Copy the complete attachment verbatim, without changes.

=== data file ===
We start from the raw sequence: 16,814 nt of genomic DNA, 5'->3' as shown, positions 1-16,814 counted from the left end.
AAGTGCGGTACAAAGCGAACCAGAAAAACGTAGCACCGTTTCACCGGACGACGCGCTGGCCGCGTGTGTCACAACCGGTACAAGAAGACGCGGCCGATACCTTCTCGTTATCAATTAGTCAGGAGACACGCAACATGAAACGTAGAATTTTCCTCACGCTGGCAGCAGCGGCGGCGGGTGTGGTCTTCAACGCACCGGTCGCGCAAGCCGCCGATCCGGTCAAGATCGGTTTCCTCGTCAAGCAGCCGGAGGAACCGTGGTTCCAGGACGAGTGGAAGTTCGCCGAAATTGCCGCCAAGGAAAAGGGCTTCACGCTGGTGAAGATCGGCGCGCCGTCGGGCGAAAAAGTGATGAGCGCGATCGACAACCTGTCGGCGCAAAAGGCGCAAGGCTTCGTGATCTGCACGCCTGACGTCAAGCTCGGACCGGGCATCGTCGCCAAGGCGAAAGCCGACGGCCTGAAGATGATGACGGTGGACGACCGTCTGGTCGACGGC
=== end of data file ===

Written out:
We start from the raw sequence: 16,814 nt of genomic DNA, 5'->3' as shown, positions 1-16,814 counted from the left end.
AAGTGCGGTACAAAGCGAACCAGAAAAACGTAGCACCGTTTCACCGGACGACGCGCTGGCCGCGTGTGTCACAACCGGTACAAGAAGACGCGGCCGATACCTTCTCGTTATCAATTAGTCAGGAGACACGCAACATGAAACGTAGAATTTTCCTCACGCTGGCAGCAGCGGCGGCGGGTGTGGTCTTCAACGCACCGGTCGCGCAAGCCGCCGATCCGGTCAAGATCGGTTTCCTCGTCAAGCAGCCGGAGGAACCGTGGTTCCAGGACGAGTGGAAGTTCGCCGAAATTGCCGCCAAGGAAAAGGGCTTCACGCTGGTGAAGATCGGCGCGCCGTCGGGCGAAAAAGTGATGAGCGCGATCGACAACCTGTCGGCGCAAAAGGCGCAAGGCTTCGTGATCTGCACGCCTGACGTCAAGCTCGGACCGGGCATCGTCGCCAAGGCGAAAGCCGACGGCCTGAAGATGATGACGGTGGACGACCGTCTGGTCGACGGC